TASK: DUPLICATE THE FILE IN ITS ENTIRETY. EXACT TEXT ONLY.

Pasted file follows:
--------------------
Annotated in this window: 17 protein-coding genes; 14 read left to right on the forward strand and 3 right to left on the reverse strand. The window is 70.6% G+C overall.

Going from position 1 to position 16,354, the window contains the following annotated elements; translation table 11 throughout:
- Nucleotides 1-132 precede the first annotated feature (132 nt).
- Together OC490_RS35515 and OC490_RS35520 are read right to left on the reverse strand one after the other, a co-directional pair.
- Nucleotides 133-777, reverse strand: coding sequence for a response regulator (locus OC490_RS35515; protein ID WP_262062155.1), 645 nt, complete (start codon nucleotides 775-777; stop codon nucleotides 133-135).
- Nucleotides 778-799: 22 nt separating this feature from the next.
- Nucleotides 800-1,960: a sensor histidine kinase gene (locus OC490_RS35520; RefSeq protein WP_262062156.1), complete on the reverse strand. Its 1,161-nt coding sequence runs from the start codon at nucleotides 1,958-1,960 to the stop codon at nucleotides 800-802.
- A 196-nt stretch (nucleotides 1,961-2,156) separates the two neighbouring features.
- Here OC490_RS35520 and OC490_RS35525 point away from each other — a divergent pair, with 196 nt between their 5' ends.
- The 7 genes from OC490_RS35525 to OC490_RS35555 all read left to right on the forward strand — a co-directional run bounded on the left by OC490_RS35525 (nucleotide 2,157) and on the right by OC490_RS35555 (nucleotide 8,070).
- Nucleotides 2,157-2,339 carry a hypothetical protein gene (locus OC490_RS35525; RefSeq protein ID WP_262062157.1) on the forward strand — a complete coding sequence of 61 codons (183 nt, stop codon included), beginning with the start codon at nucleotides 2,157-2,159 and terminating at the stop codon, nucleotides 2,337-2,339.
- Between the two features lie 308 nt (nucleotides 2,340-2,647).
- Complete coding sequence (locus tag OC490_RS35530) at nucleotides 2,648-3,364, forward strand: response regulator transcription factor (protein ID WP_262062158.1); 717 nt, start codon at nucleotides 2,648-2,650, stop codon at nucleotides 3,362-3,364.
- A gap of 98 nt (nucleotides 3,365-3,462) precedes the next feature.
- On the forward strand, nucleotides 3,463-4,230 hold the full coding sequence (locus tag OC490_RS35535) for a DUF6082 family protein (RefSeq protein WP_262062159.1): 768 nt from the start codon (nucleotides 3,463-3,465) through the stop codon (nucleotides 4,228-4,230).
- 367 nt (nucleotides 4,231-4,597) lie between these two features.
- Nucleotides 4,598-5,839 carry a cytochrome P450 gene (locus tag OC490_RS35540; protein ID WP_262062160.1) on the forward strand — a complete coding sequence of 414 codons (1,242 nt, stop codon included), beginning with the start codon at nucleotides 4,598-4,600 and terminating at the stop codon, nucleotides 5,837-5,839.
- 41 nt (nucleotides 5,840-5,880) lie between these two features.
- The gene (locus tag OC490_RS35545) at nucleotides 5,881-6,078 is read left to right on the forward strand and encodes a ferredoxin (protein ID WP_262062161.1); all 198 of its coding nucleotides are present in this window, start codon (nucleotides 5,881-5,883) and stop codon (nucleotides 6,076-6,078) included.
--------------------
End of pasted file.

Annotated in this window: 17 protein-coding genes; 14 read left to right on the forward strand and 3 right to left on the reverse strand. The window is 70.6% G+C overall.

Going from position 1 to position 16,354, the window contains the following annotated elements; translation table 11 throughout:
- Nucleotides 1-132 precede the first annotated feature (132 nt).
- Together OC490_RS35515 and OC490_RS35520 are read right to left on the reverse strand one after the other, a co-directional pair.
- Nucleotides 133-777, reverse strand: coding sequence for a response regulator (locus OC490_RS35515; protein ID WP_262062155.1), 645 nt, complete (start codon nucleotides 775-777; stop codon nucleotides 133-135).
- Nucleotides 778-799: 22 nt separating this feature from the next.
- Nucleotides 800-1,960: a sensor histidine kinase gene (locus OC490_RS35520; RefSeq protein WP_262062156.1), complete on the reverse strand. Its 1,161-nt coding sequence runs from the start codon at nucleotides 1,958-1,960 to the stop codon at nucleotides 800-802.
- A 196-nt stretch (nucleotides 1,961-2,156) separates the two neighbouring features.
- Here OC490_RS35520 and OC490_RS35525 point away from each other — a divergent pair, with 196 nt between their 5' ends.
- The 7 genes from OC490_RS35525 to OC490_RS35555 all read left to right on the forward strand — a co-directional run bounded on the left by OC490_RS35525 (nucleotide 2,157) and on the right by OC490_RS35555 (nucleotide 8,070).
- Nucleotides 2,157-2,339 carry a hypothetical protein gene (locus OC490_RS35525; RefSeq protein ID WP_262062157.1) on the forward strand — a complete coding sequence of 61 codons (183 nt, stop codon included), beginning with the start codon at nucleotides 2,157-2,159 and terminating at the stop codon, nucleotides 2,337-2,339.
- Between the two features lie 308 nt (nucleotides 2,340-2,647).
- Complete coding sequence (locus tag OC490_RS35530) at nucleotides 2,648-3,364, forward strand: response regulator transcription factor (protein ID WP_262062158.1); 717 nt, start codon at nucleotides 2,648-2,650, stop codon at nucleotides 3,362-3,364.
- A gap of 98 nt (nucleotides 3,365-3,462) precedes the next feature.
- On the forward strand, nucleotides 3,463-4,230 hold the full coding sequence (locus tag OC490_RS35535) for a DUF6082 family protein (RefSeq protein WP_262062159.1): 768 nt from the start codon (nucleotides 3,463-3,465) through the stop codon (nucleotides 4,228-4,230).
- 367 nt (nucleotides 4,231-4,597) lie between these two features.
- Nucleotides 4,598-5,839 carry a cytochrome P450 gene (locus tag OC490_RS35540; protein ID WP_262062160.1) on the forward strand — a complete coding sequence of 414 codons (1,242 nt, stop codon included), beginning with the start codon at nucleotides 4,598-4,600 and terminating at the stop codon, nucleotides 5,837-5,839.
- 41 nt (nucleotides 5,840-5,880) lie between these two features.
- The gene (locus tag OC490_RS35545) at nucleotides 5,881-6,078 is read left to right on the forward strand and encodes a ferredoxin (protein ID WP_262062161.1); all 198 of its coding nucleotides are present in this window, start codon (nucleotides 5,881-5,883) and stop codon (nucleotides 6,076-6,078) included.